Maybe it's because everything in the house is like it was in 1957 when Laura died. The only things that have been changed are the replicated curtains and bedspreads. And the lineolem in the kitchen was replaced because the original was quite worn. All the furnishings in the house belonged to the Wilders.
The Wilders came to Mansfield MO in 1894 and purchased this 40 acre farm which had a one-room log cabin. After living in the log cabin through the first winter, they built a room onto the side and the next spring they moved the new room to the present historic house location where it is now the kitchen. A second room with an attic space above it was added to create a two-room house with an attic bedroom for Rose. Subsequent rooms were added on as they were able.
Here's a layout of the house that was on the brochure that was handed out on the tour.
We started our tour of the house where the arrow is on the right side of the illustration above. We went through a small porch area into the kitchen. You can see where her wood cookstove sat almost in the center of the kitchen. In the late 30's, Laura got a small apartment-sized electric range for summer cooking.
The Wilder's house, including the other house that Rose had built, was the only house in the area that had electricity from 1928 to around 1950. Rose had paid for an electric line to both houses at a cost of around three thousand dollars.
Laura was a short woman, less than 5 feet tall. The baking cabinet that is between the two windows in the kitchen was quite low.
Next, going through the door into the dining room and on the left is a very narrow ladder stairway which Rose used to get to her attic bedroom when this was just a two-room house. I have no idea how they ever got any furniture up that very narrow stairway!
There is a pass through to the kitchen and cabinets on the dining room side which were left in place when the house was added onto. Besides the dining table and chairs, there was a homemade chair made by Almanzo in this room as well as the clock which was mentioned in "The First Four Years". Almanzo would wind this clock every night. Laura's rocking chair remains where she used it. Fan mail and birthday cards sent in 1957 are on the side table.
The bedroom was built on the south of the house so that it would catch the summer breezes. This room was long but not very wide. Laura and Almanzo each had a twin bed to sleep in. Her bed was nearest the bathroom. Almanzo's handmade canes are still in the holder near his bed in the west end of the room. According to the brochure, Laura called Almanzo "The Man of the Place" in her magazine articles and said he was a very good jack-knife carpenter. He also made the small bedside table for her.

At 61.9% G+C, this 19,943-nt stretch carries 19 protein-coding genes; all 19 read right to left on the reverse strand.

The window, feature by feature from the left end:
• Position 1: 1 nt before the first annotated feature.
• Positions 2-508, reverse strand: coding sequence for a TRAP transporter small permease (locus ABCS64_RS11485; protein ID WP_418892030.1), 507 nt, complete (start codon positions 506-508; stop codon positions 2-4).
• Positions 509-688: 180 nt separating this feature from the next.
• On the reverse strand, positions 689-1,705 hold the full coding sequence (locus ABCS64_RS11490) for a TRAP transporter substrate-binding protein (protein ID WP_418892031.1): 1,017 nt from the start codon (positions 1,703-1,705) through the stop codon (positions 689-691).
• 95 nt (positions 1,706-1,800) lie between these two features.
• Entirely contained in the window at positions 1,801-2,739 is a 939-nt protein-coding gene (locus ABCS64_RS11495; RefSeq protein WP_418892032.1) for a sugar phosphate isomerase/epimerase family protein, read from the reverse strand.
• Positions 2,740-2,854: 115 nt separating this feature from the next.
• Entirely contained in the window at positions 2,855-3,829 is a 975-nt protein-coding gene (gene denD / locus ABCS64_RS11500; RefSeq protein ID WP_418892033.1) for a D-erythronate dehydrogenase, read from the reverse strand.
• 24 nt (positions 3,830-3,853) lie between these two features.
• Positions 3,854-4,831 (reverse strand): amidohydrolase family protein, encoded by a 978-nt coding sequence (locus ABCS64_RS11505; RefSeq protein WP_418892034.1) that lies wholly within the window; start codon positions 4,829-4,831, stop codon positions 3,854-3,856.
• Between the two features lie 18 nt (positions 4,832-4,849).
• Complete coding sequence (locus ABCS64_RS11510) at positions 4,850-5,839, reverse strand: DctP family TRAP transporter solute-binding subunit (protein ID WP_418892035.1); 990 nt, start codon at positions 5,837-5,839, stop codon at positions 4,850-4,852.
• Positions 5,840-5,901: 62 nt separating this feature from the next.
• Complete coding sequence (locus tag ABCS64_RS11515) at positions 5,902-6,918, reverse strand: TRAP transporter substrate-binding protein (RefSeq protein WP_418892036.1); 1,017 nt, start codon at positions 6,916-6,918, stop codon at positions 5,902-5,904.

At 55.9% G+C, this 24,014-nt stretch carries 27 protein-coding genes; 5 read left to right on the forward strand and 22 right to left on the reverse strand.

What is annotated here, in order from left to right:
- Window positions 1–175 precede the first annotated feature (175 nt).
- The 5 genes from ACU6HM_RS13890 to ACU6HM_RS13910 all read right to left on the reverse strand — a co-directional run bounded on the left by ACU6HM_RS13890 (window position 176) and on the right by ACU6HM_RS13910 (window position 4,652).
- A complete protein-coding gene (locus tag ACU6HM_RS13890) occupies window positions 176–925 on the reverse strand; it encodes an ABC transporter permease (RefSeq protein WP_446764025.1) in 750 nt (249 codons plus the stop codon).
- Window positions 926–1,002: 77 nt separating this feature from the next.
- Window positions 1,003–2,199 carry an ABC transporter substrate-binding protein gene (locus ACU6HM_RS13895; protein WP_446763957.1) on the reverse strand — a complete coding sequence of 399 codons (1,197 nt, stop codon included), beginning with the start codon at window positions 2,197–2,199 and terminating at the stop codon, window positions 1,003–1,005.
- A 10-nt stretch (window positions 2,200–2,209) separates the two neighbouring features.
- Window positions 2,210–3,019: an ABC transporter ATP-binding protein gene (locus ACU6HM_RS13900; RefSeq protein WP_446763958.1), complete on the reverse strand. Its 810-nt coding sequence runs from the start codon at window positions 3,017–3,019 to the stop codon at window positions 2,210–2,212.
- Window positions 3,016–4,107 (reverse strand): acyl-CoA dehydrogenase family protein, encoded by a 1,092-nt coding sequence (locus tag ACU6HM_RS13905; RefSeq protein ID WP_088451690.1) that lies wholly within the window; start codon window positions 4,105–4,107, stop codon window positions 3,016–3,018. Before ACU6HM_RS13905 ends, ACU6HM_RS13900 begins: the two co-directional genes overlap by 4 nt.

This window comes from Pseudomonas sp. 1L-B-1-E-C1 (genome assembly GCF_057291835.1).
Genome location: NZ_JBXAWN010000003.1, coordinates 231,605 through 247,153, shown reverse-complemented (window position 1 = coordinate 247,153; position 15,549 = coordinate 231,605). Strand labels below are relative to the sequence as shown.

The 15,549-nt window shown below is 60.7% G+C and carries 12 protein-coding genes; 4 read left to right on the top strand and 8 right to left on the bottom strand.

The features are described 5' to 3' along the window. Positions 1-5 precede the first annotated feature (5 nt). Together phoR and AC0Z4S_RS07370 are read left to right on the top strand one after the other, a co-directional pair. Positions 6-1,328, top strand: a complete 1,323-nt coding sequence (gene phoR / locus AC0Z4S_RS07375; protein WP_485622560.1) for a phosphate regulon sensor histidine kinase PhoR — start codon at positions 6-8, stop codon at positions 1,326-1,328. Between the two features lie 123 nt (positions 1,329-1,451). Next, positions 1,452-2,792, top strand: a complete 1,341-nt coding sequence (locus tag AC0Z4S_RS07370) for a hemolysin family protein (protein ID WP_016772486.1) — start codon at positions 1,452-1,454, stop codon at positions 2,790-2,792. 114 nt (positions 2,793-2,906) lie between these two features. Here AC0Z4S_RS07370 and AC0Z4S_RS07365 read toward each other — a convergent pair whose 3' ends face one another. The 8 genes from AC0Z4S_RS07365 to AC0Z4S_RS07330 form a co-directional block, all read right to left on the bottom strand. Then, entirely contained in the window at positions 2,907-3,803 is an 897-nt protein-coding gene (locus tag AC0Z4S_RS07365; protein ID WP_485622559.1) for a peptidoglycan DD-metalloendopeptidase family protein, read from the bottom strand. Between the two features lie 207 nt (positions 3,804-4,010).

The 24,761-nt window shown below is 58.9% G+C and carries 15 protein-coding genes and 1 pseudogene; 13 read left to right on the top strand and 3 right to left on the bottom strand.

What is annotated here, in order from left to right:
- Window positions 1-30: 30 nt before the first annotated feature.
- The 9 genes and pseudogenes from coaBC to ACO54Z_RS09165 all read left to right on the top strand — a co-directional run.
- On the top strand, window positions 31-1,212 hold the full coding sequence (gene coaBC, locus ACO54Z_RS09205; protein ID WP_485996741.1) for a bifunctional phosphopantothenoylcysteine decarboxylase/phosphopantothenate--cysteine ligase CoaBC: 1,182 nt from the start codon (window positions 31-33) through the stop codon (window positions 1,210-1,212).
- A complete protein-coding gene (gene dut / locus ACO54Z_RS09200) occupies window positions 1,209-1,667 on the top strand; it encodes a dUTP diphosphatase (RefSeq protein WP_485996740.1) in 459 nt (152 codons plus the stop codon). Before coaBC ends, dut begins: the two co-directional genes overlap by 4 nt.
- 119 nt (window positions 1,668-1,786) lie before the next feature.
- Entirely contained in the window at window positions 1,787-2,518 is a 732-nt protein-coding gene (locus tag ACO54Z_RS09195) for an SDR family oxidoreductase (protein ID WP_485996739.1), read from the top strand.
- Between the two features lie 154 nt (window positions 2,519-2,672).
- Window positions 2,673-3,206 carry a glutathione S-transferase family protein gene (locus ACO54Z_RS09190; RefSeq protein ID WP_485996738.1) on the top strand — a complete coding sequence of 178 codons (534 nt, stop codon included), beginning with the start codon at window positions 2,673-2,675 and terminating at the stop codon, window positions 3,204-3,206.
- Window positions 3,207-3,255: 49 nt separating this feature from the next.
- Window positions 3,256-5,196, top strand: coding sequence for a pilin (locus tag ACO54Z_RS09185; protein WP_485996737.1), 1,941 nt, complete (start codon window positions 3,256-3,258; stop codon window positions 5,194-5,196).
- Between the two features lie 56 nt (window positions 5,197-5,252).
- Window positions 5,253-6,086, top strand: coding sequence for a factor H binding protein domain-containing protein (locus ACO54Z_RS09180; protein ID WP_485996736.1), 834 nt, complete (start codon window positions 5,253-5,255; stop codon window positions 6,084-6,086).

In the office is the small desk where many of the "Little House" books were written by hand on a tablet. There was a small day bed couch next to the window where Laura would sleep in the early morning hours after writing through most of the night.
There is a step up and over the landing into the parlor area. The upstairs is not open to the public. Upstairs, Rose's bedroom is above Laura's and a guest bedroom is above the music room and dining room.
The music room was originally designed as a formal dining room, but Laura said that it was not practical on a farm and converted it into a music room. There was an organ in this room and an electrola that dates from 1928.
The library is a very small area that was created by partitioning off the east side of the living room. Shelves were built on all four sides but an area was left for a doorway. Rose's 1904 graduation picture has a special spot on the north wall.
According to the brochure, Laura wrote that everything was used from the farm that could be, for financial and sentimental reasons. Almanzo and another man finished out the portion of the house called the parlor by hand. Laura called her windows "living pictures" and positioned them so that the outside world was visible. A 1942 picture of Laura and Almanzo is on the mantle.
The rooms are really fairly small in this house, but also very adequate. The simplicity of this old farmhouse is very appealing and it felt like "home". I can see why Laura loved it there.
We left the house by the front door which opens onto a small porch. The view of the grounds with many trees is very pretty. A photo of that view is next.
Whew! If you've made it through all of this, you're a real Laura Ingalls Wilder fan, too! This post has turned out to be much longer than I thought it would be, so I'll have to show the photos of the other house that their daughter, Rose, had built for them another time. I also have a little more to the story to share!
Until next time...